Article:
For a few hundred bucks you can get this radio, and spend ten dollars at Home Depot to countersink the screws...
The point is that it is now possible for just about everyone to afford an acceptable HF radio.
I have seen concerns on whether this radio has sufficient timing stability(?) --I may have got this wrong-- to work on FT8.
Anyone have it up and running on FT8?
Also, the 'face' detaches, I understand, for mobile placement, so why does anyone need to mount the whole radio inside the driver compartment?That is another gripe I have seen...
Excellent video. Good overview of the features.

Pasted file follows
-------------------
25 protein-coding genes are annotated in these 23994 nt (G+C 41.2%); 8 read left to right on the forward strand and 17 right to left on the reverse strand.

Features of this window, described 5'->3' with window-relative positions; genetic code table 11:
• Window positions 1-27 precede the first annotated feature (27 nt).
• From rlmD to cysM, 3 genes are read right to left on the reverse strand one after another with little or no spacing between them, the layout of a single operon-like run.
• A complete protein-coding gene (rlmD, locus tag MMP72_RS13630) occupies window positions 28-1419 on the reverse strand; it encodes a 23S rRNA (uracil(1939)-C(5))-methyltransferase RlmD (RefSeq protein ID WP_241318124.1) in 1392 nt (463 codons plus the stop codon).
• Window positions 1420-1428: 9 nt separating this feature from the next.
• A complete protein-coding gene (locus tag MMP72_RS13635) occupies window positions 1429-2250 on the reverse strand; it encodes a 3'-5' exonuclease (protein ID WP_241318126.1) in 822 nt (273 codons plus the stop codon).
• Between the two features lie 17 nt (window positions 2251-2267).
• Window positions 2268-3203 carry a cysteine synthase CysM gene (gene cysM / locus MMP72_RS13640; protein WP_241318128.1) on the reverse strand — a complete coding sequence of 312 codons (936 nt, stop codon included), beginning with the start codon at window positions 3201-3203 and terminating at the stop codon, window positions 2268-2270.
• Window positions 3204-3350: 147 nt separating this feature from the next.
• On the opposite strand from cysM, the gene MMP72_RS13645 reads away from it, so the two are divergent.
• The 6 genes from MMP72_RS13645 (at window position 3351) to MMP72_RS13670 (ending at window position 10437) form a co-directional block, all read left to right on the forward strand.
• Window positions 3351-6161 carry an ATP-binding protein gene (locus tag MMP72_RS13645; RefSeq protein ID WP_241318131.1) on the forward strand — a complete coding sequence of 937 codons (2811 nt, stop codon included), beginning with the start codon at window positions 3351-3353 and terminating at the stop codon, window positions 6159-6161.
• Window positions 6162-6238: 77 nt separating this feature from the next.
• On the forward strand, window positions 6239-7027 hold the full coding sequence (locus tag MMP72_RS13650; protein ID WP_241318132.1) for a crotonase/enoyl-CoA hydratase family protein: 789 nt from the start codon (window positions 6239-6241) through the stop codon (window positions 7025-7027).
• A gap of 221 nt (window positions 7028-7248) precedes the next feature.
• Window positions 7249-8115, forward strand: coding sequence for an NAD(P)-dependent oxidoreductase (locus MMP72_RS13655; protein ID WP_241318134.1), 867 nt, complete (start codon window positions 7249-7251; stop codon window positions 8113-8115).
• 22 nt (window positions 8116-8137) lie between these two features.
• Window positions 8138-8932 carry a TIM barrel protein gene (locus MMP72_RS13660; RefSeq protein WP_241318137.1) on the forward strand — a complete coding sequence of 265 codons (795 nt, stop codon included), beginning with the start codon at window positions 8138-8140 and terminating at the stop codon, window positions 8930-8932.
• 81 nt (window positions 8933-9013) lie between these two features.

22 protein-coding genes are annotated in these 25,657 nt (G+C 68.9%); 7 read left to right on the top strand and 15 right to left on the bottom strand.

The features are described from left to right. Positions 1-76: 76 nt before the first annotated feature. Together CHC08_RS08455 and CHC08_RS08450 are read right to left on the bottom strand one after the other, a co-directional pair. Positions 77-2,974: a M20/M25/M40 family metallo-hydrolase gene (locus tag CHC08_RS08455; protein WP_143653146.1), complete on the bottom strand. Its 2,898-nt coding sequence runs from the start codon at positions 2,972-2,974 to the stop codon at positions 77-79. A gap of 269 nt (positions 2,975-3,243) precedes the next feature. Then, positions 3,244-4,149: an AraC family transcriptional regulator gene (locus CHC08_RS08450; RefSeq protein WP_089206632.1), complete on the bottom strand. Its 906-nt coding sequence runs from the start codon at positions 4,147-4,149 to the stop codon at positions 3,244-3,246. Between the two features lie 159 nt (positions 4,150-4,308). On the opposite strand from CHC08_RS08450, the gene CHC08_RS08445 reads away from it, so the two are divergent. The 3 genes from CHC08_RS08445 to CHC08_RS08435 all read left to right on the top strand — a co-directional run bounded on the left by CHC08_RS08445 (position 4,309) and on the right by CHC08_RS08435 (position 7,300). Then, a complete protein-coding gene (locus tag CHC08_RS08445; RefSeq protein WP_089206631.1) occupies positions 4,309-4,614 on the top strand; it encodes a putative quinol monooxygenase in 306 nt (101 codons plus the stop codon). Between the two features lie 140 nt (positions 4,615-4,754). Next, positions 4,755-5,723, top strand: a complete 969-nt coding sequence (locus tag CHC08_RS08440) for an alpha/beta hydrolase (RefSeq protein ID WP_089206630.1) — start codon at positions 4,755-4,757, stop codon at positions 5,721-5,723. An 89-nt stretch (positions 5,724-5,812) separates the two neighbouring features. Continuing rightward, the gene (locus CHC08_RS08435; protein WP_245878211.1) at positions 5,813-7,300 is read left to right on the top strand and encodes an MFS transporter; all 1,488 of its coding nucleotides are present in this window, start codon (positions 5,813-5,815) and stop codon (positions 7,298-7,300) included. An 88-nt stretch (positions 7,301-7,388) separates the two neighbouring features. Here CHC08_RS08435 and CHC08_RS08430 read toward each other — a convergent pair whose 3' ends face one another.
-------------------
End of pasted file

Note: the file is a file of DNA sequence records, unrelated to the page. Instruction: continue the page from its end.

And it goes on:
Like the prior poster, I too purchased a Xiegu G90 and owned it for a total of two days. Back to Amazon it went.. It was a nice concept but is very poorly executed-- the knobs were cheap and the controls are wiggly. The buttons are difficult to push without moving the radio all around, they do not have a tactile feel at all. one must hang on to the radio when pushing the buttons or it moves all around. The touch screen was helpful but is way too small for practical use without grabbing my reading glasses. The radio receive audio sounded good but overloads and no good RF gain, only ATTENUATOR so watch out. Sadly, the transmitted audio was over-driven and distorted even at a very low mic gain setting when using the compressor or not . The manual was a photo copied and stapled manual looking like something Swan would have sent you from back in the 1960's. It's rated at 20W but i never saw more than 15-16 watts with 13.8V input. To run an external amplifier, you need a break-out box called a CE19 which adds bunch of wires hanging off the back of it. The mic is a cheap Icom clone/copy and is very light weight. On CW the tone is acceptable but the breakin is not true QSK / full breakin. Tuning around, the VFO is not set up the way you would think. It reminds me more of "click click click" like a "select" knob rather than smooth VFO action. I could go on. For the price, $400-$450 USD here, i would much rather recommend a high quality older generation used 100W all band HF rig for a newer or budget conscious ham. There are MANY choices in that price point that will be loads better in actuality. This is typical "looks good" radio but when using, it is, to be very honest, not high quality. Then do not forget there is little if any warranty, no national service support, etc...it becomes a headache easily.